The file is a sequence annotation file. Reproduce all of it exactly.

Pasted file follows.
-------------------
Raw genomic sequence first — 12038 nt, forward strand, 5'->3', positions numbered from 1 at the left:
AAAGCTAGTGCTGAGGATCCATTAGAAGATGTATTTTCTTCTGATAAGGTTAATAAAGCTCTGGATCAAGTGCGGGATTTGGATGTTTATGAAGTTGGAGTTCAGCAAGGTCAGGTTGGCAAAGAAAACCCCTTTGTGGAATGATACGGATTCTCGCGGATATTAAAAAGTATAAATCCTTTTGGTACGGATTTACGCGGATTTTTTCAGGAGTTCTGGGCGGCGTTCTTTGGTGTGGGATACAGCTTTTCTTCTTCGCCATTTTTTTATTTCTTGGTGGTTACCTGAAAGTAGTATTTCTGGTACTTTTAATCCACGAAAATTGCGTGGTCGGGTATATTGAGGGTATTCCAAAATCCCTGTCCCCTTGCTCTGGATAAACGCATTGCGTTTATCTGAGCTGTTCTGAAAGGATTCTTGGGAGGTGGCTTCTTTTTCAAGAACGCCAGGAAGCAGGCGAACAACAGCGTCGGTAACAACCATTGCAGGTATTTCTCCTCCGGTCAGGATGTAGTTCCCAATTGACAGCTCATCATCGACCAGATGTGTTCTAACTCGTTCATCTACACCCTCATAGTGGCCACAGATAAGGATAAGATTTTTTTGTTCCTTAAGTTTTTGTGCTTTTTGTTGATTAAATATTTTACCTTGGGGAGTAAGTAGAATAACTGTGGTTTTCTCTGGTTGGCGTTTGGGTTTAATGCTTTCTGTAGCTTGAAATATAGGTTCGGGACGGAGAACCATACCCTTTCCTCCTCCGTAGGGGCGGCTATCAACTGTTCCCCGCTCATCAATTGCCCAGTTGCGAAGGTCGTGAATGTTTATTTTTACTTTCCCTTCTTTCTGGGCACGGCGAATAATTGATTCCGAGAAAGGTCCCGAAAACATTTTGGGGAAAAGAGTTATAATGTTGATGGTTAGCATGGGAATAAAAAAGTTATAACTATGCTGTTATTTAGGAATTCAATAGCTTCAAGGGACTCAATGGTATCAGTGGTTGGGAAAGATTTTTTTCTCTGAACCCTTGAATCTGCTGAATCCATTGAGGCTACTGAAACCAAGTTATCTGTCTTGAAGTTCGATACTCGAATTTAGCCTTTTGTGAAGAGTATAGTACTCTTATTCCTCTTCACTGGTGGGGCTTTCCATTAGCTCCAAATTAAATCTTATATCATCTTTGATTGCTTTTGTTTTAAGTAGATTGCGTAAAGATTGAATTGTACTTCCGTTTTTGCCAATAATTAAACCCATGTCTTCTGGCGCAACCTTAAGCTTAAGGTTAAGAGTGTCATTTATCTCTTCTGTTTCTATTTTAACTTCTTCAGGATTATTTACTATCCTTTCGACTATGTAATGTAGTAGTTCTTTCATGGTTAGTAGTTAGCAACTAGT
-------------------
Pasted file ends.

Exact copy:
Raw genomic sequence first — 12038 nt, forward strand, 5'->3', positions numbered from 1 at the left:
AAAGCTAGTGCTGAGGATCCATTAGAAGATGTATTTTCTTCTGATAAGGTTAATAAAGCTCTGGATCAAGTGCGGGATTTGGATGTTTATGAAGTTGGAGTTCAGCAAGGTCAGGTTGGCAAAGAAAACCCCTTTGTGGAATGATACGGATTCTCGCGGATATTAAAAAGTATAAATCCTTTTGGTACGGATTTACGCGGATTTTTTCAGGAGTTCTGGGCGGCGTTCTTTGGTGTGGGATACAGCTTTTCTTCTTCGCCATTTTTTTATTTCTTGGTGGTTACCTGAAAGTAGTATTTCTGGTACTTTTAATCCACGAAAATTGCGTGGTCGGGTATATTGAGGGTATTCCAAAATCCCTGTCCCCTTGCTCTGGATAAACGCATTGCGTTTATCTGAGCTGTTCTGAAAGGATTCTTGGGAGGTGGCTTCTTTTTCAAGAACGCCAGGAAGCAGGCGAACAACAGCGTCGGTAACAACCATTGCAGGTATTTCTCCTCCGGTCAGGATGTAGTTCCCAATTGACAGCTCATCATCGACCAGATGTGTTCTAACTCGTTCATCTACACCCTCATAGTGGCCACAGATAAGGATAAGATTTTTTTGTTCCTTAAGTTTTTGTGCTTTTTGTTGATTAAATATTTTACCTTGGGGAGTAAGTAGAATAACTGTGGTTTTCTCTGGTTGGCGTTTGGGTTTAATGCTTTCTGTAGCTTGAAATATAGGTTCGGGACGGAGAACCATACCCTTTCCTCCTCCGTAGGGGCGGCTATCAACTGTTCCCCGCTCATCAATTGCCCAGTTGCGAAGGTCGTGAATGTTTATTTTTACTTTCCCTTCTTTCTGGGCACGGCGAATAATTGATTCCGAGAAAGGTCCCGAAAACATTTTGGGGAAAAGAGTTATAATGTTGATGGTTAGCATGGGAATAAAAAAGTTATAACTATGCTGTTATTTAGGAATTCAATAGCTTCAAGGGACTCAATGGTATCAGTGGTTGGGAAAGATTTTTTTCTCTGAACCCTTGAATCTGCTGAATCCATTGAGGCTACTGAAACCAAGTTATCTGTCTTGAAGTTCGATACTCGAATTTAGCCTTTTGTGAAGAGTATAGTACTCTTATTCCTCTTCACTGGTGGGGCTTTCCATTAGCTCCAAATTAAATCTTATATCATCTTTGATTGCTTTTGTTTTAAGTAGATTGCGTAAAGATTGAATTGTACTTCCGTTTTTGCCAATAATTAAACCCATGTCTTCTGGCGCAACCTTAAGCTTAAGGTTAAGAGTGTCATTTATCTCTTCTGTTTCTATTTTAACTTCTTCAGGATTATTTACTATCCTTTCGACTATGTAATGTAGTAGTTCTTTCATGGTTAGTAGTTAGCAACTAGT